Why SMEs Need to Adapt Their Sales Process Now!

4/4/2014

Technology_Computer

It is broadly understood that buyers now have access to a wide range of information and advice that they can download simply and quickly online. This has driven a significant change in the way that people buy your products. Whilst, a lot of business owners claim that their business has adapted to this change, many do not realise that their sales process is still stuck in the 1990s.

Some companies may have already shifted their marketing to take advantage of this new world of on-line information, but has your sales team made any adjustment?

Many businesses simply do not understand how the new sales process needs to work, or how they can use the powerful tools that are available to them.

In our recent Vistage Quarterly report we discuss the new world of Sales 2.0 and consider how many business owners can enable their salespeople to use their time more wisely and effectively.

In a nutshell, Sales 2.0 is about taking the insights about customer engagement from the company’s websites and social media platforms and creating rich interactions between sales teams and their prospects at the right time and between the right people. Giving them the right tools to sell more effectively.


In our recent Confidence Index Survey we asked what sales tools are used by Vistage members’ sales teams.

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This research reflects that the use of social media by their sales teams is growing, with 14% of members saying it is one of their three most useful sales tools. This is just one of the many facets of how Sales 2.0 tools can assist sales teams during the sales process.

Higher-performing sales teams are already exploiting the interactive capabilities of the web to improve their effectiveness and are increasing their performance when converting leads into sales.

Forbes magazine recently reported that 78% of salespeople using social media outsell their peers. Whilst other research by Aberdeen Group suggests that not only do 70% of best-in-class sales teams use social media but those using what they termed “social selling” outperform across a range of measures.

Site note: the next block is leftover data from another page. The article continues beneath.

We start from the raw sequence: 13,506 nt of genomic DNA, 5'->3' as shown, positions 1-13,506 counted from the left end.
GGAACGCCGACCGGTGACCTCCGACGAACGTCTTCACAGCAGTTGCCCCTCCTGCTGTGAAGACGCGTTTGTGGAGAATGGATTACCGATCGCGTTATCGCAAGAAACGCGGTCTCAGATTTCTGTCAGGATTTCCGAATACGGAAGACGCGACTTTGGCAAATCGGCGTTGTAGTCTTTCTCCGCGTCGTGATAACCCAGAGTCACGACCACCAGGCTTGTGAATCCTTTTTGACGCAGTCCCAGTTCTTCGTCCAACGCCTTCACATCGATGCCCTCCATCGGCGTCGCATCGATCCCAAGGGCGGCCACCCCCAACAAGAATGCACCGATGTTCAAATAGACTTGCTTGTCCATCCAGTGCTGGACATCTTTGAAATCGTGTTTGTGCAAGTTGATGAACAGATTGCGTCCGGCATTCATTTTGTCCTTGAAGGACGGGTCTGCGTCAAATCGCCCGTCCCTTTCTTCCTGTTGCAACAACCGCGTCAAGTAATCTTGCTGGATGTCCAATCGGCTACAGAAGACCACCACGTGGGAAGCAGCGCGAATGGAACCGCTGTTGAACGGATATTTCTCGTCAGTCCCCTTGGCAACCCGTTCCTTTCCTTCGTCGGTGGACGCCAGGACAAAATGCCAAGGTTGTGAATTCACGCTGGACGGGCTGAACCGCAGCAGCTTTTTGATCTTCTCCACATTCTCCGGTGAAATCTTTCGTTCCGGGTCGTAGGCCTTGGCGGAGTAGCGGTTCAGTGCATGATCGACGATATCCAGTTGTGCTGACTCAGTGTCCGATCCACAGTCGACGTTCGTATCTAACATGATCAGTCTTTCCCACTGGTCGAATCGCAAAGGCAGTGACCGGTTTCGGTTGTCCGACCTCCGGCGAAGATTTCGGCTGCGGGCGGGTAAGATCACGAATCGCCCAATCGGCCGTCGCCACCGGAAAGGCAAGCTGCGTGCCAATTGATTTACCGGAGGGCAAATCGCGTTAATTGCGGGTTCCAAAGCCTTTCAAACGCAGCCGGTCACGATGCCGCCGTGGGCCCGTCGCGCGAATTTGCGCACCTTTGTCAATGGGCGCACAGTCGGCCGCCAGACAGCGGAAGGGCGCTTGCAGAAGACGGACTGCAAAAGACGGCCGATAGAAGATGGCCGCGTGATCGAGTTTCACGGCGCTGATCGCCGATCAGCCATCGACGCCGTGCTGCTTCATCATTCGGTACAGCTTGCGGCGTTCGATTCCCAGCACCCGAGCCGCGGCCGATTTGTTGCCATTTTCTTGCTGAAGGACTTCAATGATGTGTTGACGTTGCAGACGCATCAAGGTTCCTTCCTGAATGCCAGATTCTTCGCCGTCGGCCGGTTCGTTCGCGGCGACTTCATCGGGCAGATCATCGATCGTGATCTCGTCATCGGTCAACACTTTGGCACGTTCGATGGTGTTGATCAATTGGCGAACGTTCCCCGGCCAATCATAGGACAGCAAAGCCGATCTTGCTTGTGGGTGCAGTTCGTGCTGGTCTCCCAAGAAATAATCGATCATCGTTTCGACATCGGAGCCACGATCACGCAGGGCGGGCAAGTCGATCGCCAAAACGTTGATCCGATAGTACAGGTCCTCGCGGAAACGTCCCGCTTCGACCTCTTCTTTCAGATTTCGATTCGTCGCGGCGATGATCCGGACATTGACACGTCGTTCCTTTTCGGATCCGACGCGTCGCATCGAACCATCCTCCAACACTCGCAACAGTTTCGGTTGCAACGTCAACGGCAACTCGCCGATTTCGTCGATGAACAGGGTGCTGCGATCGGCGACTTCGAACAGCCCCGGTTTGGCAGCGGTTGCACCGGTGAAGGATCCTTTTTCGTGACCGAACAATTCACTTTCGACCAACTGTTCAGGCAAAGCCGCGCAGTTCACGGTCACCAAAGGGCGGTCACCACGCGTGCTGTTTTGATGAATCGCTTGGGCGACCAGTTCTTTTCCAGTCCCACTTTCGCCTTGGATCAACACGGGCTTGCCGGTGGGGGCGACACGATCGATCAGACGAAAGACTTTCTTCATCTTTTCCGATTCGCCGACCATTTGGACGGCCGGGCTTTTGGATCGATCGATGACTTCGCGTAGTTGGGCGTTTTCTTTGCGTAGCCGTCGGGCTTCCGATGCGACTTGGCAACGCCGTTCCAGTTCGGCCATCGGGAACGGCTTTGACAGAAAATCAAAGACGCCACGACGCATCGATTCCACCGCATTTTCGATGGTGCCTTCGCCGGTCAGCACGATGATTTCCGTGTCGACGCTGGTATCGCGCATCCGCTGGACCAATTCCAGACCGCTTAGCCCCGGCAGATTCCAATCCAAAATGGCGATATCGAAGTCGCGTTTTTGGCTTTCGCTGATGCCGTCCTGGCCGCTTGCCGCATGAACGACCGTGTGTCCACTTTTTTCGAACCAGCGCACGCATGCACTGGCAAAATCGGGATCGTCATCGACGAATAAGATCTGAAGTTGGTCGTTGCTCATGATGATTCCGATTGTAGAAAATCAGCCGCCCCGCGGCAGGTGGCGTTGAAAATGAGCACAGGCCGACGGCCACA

In addition research conducted by IBM’s Institute of Business Value suggests that 60% of businesses will be using social media and related tools in their sales operations by the end of 2014.

The greatest misconception about Sales 2.0 is that it entails making pitches through social media channels. This is not effective - in fact you can do more harm than good if these tools are used inappropriately.

As a business leader it is important that your business understands that you do not need to abandon older sales techniques.

In fact, a salesperson that embraces Sales 2.0 will use networks like LinkedIn and Twitter to their advantage through all stages of the sales process, moving it forward with email, phone calls and face-to-face meetings, when appropriate – making these traditional methods more effective.

This new sales process requires a new kind of salesperson with a different set of skills. Traditionally salespeople were great 'hunters' that could find prospects and convert them to a sale quickly. They had the power in the relationship and were able to use their knowledge as a weapon - they knew the market, while the buyer had little information.

Today it is important that businesses understand that the dynamics of the relationship has changed- buyers are now in the driving seat.

As Grant Leboff (Vistage Speaker and MD of Sticky Marketing) says we now need 'farmers' rather than 'hunters'. We need sales people "who will cultivate and guide prospects as they go through their buying process rather than your selling process". 

The good news is that  whether you are a small restaurant, a chain of boutique hotels or an international engineering business, you can adjust to the new buyer easily. Infact the new online tools often favour nimble businesses over slow, rigid competitors. 

If you've not already made the change maybe it is time for your businesses to transform your sales processes accordingly.

 

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Topics: Business, Sales